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18.4.1.  The ''Excellent science'' priority

    This priority of the Horizon 2020 programme aims to reinforce and extend the excellence of the Union's science base and to consolidate the ERA in order to make the Union's research and innovation system more competitive on a global scale. It consists of four specific objectives:

    (a) "The European Research Council (ERC)" provides attractive and flexible funding to enable talented and creative individual researchers and their teams to pursue the most promising avenues at the frontier of science, on the basis of Union-wide competition. The fundamental activity of the ERC is to provide attractive long-term funding to support excellent investigators and their research teams to pursue ground-breaking, high-gain/high-risk research. ERC funding is awarded in accordance with the following well-established principles. Scientific excellence is the sole criterion on which ERC grants are awarded. The ERC grants are open to individual teams of researchers of any age, gender, and from any country in the world, working in Europe. The ERC gives particular priority to assisting the best starting researchers with excellent ideas to make the transition to independence by providing adequate support at the critical stage when they are setting up or consolidating their own research team or programme. However, the ERC provides appropriate levels of support for established researchers.

    (b) The "Future and emerging technologies (FET)" objective supports scientific collaboration across disciplines on radically new, high-risk ideas in order to foster radically new technologies with the potential to open new fields for scientific knowledge and technologies and contribute to the European next generation industries, by exploring novel and high-risk ideas building on scientific foundations. While FET aims to be visionary, transformative and unconventional, its activities follow different methodologies, from completely open to varying degrees of structuring of topics, communities and funding: (i) 'FET Open' supports early stage science and technology research exploring new foundations for radically new future technologies by challenging current paradigms and venturing into unknown areas; (ii) by nurturing emerging themes and communities, 'FET Proactive' addresses a number of promising exploratory research themes with the potential to generate a critical mass of inter-related projects that, together, make up a broad and multi-faceted exploration of the themes and build a European pool of knowledge; (iii) by pursuing grand interdisciplinary scientific and technological challenges, 'FET Flagships supports ambitious large-scale, science and technology-driven research aiming to achieve a scientific and technological breakthrough in areas identified as relevant in an open and transparent manner involving the Member States and relevant stakeholders.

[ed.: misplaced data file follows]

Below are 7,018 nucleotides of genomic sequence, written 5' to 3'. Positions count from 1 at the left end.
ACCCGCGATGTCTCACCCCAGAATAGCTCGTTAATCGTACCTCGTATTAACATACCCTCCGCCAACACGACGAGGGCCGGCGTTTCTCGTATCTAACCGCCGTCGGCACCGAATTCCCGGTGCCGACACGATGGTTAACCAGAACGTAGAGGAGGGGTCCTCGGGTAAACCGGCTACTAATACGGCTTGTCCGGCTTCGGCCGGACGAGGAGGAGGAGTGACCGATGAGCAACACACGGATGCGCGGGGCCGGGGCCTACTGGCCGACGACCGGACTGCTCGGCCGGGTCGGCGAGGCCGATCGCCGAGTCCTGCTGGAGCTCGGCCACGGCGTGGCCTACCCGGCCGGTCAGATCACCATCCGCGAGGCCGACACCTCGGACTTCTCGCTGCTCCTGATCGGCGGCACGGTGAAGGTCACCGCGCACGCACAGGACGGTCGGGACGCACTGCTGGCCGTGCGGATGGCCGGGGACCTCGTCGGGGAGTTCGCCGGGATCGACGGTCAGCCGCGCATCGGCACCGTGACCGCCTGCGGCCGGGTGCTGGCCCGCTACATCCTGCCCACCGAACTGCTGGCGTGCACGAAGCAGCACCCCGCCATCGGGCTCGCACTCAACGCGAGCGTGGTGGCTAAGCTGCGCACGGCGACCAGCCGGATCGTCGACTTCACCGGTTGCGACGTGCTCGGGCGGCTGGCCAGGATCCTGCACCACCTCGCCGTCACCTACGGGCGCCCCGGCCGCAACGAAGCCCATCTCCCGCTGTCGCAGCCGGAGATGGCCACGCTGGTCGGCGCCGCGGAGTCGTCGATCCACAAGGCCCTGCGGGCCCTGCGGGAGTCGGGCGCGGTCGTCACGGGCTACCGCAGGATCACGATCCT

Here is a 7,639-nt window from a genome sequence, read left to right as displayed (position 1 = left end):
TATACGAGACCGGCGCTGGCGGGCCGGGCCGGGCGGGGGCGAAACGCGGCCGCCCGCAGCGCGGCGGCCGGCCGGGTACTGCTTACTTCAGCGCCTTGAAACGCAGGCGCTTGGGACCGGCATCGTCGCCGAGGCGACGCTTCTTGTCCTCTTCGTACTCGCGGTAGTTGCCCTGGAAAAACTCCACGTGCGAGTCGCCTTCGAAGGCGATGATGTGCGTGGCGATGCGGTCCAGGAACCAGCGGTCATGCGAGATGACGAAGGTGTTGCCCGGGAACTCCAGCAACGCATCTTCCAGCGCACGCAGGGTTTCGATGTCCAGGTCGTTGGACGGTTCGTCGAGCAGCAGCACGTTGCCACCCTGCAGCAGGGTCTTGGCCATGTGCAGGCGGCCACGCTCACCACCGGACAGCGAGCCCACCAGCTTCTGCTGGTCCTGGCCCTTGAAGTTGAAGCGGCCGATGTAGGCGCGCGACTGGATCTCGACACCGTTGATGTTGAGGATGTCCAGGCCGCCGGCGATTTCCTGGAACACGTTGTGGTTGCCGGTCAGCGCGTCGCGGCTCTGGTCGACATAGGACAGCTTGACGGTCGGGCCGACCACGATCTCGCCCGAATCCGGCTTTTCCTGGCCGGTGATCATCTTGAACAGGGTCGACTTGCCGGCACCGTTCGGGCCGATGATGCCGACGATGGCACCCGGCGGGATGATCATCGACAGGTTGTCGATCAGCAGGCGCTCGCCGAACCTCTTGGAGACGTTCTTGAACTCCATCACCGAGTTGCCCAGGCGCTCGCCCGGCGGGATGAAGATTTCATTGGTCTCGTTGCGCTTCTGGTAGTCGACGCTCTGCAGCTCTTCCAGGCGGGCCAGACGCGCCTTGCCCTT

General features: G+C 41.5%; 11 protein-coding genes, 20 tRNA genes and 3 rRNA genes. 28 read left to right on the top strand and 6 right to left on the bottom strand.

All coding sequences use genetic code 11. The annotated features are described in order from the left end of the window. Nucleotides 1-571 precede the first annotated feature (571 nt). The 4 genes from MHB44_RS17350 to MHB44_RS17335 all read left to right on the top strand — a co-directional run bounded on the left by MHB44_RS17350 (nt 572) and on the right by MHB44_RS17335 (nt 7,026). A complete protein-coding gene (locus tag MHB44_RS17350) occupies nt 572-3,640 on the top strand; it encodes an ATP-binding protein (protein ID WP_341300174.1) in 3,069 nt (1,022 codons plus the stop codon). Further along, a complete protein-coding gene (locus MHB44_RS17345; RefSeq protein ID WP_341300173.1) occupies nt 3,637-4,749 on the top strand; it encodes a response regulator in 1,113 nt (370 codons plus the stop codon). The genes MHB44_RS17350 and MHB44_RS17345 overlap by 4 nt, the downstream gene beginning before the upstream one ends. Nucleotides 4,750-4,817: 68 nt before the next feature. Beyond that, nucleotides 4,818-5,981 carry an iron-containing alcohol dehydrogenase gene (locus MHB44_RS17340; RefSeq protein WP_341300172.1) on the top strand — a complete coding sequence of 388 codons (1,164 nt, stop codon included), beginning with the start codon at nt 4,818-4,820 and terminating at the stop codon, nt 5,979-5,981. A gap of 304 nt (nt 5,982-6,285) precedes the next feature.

(c) "Marie Skłodowska-Curie actions" (formerly Marie Curie actions) aim to provide excellent and innovative research training as well as attractive career and knowledge-exchange opportunities through cross-border and cross-sector mobility of researchers to best prepare them to face current and future societal challenges. This objective is pursued by four broad lines of activities: (i) fostering new skills by means of excellent initial training of researchers; (ii) nurturing excellence by means of cross-border and cross-sector mobility of experienced researchers at all career levels; (iii) stimulating innovation by means of international cross-border and cross-sector collaboration in research and innovation by means of exchanges of research and innovation personnel; and (iv) increasing the structural impact by leveraging additional funds, to increase the numerical and structural impact of Marie Skłodowska-Curie actions.

    (d) "Research infrastructures" aim to endow Europe with world-class research infrastructures which are accessible to all researchers in Europe and beyond and which fully exploit their potential for scientific advance and innovation. While the role of Member States remains central in developing and financing research infrastructures, the Union plays an important part in supporting infrastructure at European level such as encouraging co-ordination of European research infrastructures, by fostering the emergence of new and integrated facilities, opening up and supporting broad access to national and European infrastructures, and making sure that regional, national, European and international policies are consistent and effective. This objective aims to avoid duplication and fragmentation of efforts, to foster coordinated and effective use of the facilities and, where appropriate, to pool resources so that Europe can also acquire and operate research infrastructures at world-class level.

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    Your roadmap in the maze of the European Union.

    Based on the book of Nicholas Moussis:
    Access to European Union law, economics, policies

    Translated into 14 languages

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